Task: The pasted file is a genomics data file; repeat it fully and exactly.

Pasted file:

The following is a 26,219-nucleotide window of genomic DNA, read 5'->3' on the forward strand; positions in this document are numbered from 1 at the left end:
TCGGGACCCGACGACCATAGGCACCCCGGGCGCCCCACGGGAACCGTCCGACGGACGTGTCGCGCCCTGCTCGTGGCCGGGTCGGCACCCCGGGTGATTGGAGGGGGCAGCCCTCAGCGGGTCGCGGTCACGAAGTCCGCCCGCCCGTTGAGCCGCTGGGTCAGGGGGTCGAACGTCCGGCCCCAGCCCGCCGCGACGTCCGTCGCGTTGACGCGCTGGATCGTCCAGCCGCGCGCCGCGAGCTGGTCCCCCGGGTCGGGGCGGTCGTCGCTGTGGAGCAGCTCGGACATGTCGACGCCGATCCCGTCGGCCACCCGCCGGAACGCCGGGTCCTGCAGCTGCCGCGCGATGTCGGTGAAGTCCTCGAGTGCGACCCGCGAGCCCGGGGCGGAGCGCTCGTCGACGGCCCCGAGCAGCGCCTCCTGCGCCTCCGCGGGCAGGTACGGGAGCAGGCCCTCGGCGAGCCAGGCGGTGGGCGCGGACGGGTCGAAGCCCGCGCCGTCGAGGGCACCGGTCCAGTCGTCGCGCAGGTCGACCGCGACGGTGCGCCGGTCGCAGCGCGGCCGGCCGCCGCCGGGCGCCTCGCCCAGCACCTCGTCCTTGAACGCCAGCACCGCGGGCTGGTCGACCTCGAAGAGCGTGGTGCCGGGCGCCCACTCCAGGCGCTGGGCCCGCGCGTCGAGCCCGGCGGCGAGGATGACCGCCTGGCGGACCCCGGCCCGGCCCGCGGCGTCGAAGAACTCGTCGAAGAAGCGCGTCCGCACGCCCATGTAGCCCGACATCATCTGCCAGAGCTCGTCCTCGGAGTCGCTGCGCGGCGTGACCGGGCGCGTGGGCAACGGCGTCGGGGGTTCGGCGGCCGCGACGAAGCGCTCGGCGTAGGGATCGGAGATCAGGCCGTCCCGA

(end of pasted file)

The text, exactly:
The following is a 26,219-nucleotide window of genomic DNA, read 5'->3' on the forward strand; positions in this document are numbered from 1 at the left end:
TCGGGACCCGACGACCATAGGCACCCCGGGCGCCCCACGGGAACCGTCCGACGGACGTGTCGCGCCCTGCTCGTGGCCGGGTCGGCACCCCGGGTGATTGGAGGGGGCAGCCCTCAGCGGGTCGCGGTCACGAAGTCCGCCCGCCCGTTGAGCCGCTGGGTCAGGGGGTCGAACGTCCGGCCCCAGCCCGCCGCGACGTCCGTCGCGTTGACGCGCTGGATCGTCCAGCCGCGCGCCGCGAGCTGGTCCCCCGGGTCGGGGCGGTCGTCGCTGTGGAGCAGCTCGGACATGTCGACGCCGATCCCGTCGGCCACCCGCCGGAACGCCGGGTCCTGCAGCTGCCGCGCGATGTCGGTGAAGTCCTCGAGTGCGACCCGCGAGCCCGGGGCGGAGCGCTCGTCGACGGCCCCGAGCAGCGCCTCCTGCGCCTCCGCGGGCAGGTACGGGAGCAGGCCCTCGGCGAGCCAGGCGGTGGGCGCGGACGGGTCGAAGCCCGCGCCGTCGAGGGCACCGGTCCAGTCGTCGCGCAGGTCGACCGCGACGGTGCGCCGGTCGCAGCGCGGCCGGCCGCCGCCGGGCGCCTCGCCCAGCACCTCGTCCTTGAACGCCAGCACCGCGGGCTGGTCGACCTCGAAGAGCGTGGTGCCGGGCGCCCACTCCAGGCGCTGGGCCCGCGCGTCGAGCCCGGCGGCGAGGATGACCGCCTGGCGGACCCCGGCCCGGCCCGCGGCGTCGAAGAACTCGTCGAAGAAGCGCGTCCGCACGCCCATGTAGCCCGACATCATCTGCCAGAGCTCGTCCTCGGAGTCGCTGCGCGGCGTGACCGGGCGCGTGGGCAACGGCGTCGGGGGTTCGGCGGCCGCGACGAAGCGCTCGGCGTAGGGATCGGAGATCAGGCCGTCCCGA